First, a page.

This article appeared in the AJC on Sunday, May 22.
A good point is made….Will Atlanta and the surrounding 10 metro counties that have to vote to approve the transportation referendum in 2012 have a clear understanding of what the money is going to do and how it’s going to help them and improve Atlanta’s quality of life as well as keep us competitive as a place to draw more people and corporate headquarters to?
By Ernie Suggs — The Atlanta Journa-Constitution
Every day, Atlanta’s population more than doubles to more than 1.2 million people as workers, shoppers and entertainment seekers pour into the city in cars or via mass transit, according to city officials.
In many ways, Atlanta — where three major interstates and two major railroad networks converge — lies at the heart of the region’s traffic grid. It has always struggled to maintain and expand interstate and transit systems that link the metro counties and move their residents.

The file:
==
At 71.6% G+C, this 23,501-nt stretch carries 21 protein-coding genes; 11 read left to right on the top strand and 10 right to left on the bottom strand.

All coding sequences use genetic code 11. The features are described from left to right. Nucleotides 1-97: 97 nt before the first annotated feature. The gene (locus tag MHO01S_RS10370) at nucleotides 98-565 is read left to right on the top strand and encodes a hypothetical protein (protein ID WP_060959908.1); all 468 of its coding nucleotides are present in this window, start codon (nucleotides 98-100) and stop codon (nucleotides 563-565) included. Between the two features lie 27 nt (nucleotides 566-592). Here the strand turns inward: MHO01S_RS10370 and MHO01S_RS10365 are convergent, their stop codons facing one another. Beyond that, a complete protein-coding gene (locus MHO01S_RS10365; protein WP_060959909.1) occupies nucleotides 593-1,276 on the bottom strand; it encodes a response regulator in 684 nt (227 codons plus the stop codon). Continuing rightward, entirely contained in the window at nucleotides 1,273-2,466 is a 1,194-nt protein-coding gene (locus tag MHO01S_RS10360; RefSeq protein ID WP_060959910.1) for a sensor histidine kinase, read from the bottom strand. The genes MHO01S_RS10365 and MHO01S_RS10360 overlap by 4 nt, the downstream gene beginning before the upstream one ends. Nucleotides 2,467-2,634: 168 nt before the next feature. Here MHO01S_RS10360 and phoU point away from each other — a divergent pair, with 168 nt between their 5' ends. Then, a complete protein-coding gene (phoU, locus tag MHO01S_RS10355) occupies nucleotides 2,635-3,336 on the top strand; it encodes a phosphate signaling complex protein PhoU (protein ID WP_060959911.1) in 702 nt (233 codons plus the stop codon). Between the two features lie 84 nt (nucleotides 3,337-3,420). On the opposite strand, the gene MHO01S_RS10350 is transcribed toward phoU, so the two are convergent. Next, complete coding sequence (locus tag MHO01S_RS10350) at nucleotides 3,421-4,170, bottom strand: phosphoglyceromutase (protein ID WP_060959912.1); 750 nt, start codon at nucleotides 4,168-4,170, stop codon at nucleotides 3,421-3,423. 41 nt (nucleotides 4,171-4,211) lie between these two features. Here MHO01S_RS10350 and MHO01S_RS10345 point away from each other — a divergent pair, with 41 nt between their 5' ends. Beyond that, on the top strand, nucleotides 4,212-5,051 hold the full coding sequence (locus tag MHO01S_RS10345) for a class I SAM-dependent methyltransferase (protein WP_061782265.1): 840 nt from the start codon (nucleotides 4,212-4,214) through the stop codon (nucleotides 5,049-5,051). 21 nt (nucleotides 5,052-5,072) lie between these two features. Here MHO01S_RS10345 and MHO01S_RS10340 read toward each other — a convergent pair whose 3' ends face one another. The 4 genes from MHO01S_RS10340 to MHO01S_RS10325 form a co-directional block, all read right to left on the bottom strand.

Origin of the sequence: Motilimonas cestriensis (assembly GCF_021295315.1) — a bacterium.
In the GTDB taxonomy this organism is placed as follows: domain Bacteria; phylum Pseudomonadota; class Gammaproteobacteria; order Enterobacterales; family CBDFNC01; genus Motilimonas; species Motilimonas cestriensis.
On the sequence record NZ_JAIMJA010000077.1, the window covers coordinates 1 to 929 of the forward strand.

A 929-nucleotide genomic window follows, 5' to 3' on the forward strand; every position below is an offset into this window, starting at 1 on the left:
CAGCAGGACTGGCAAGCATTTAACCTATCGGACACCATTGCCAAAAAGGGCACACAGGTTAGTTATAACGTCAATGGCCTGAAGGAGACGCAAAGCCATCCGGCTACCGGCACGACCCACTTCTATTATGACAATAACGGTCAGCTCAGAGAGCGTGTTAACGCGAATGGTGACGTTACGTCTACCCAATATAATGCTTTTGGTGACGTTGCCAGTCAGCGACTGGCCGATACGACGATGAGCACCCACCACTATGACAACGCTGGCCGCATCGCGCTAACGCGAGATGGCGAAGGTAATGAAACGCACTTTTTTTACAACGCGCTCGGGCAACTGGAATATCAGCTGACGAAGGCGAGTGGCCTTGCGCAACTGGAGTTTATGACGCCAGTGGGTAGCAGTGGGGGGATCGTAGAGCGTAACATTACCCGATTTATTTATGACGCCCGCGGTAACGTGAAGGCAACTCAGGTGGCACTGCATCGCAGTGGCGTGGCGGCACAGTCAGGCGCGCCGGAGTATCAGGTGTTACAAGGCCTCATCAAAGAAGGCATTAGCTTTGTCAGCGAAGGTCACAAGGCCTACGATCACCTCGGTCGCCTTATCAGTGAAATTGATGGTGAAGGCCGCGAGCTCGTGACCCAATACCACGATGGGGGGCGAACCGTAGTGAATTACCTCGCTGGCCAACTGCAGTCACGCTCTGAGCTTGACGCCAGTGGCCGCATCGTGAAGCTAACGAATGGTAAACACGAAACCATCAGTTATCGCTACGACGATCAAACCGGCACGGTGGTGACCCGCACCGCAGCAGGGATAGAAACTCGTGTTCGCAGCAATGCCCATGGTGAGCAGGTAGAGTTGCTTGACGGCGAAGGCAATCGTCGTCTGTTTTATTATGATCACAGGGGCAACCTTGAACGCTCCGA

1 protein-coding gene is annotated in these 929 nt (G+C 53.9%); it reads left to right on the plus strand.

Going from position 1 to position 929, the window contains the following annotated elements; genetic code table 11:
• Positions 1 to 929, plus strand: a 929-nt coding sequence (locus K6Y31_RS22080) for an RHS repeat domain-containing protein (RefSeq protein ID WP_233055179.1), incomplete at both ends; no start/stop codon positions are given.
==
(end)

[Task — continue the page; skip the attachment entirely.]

Officials in the capital city are banking on the money raised by the 2012 transportation referendum’s 1-cent tax, if the 10-county region passes it, to pump millions of dollars into the MARTA system, to fix bridges and roads, to accelerate the completion of the Atlanta Beltline. Of course, how many of Atlanta’s suggestions make it to a final project list has yet to be seen.
Other people question whether Atlanta voters who already are paying a 1-cent MARTA tax will want to spend more. Atlanta has an 8 percent sales tax, one of the highest in the state. If the referendum passes, that would jump to 9 percent.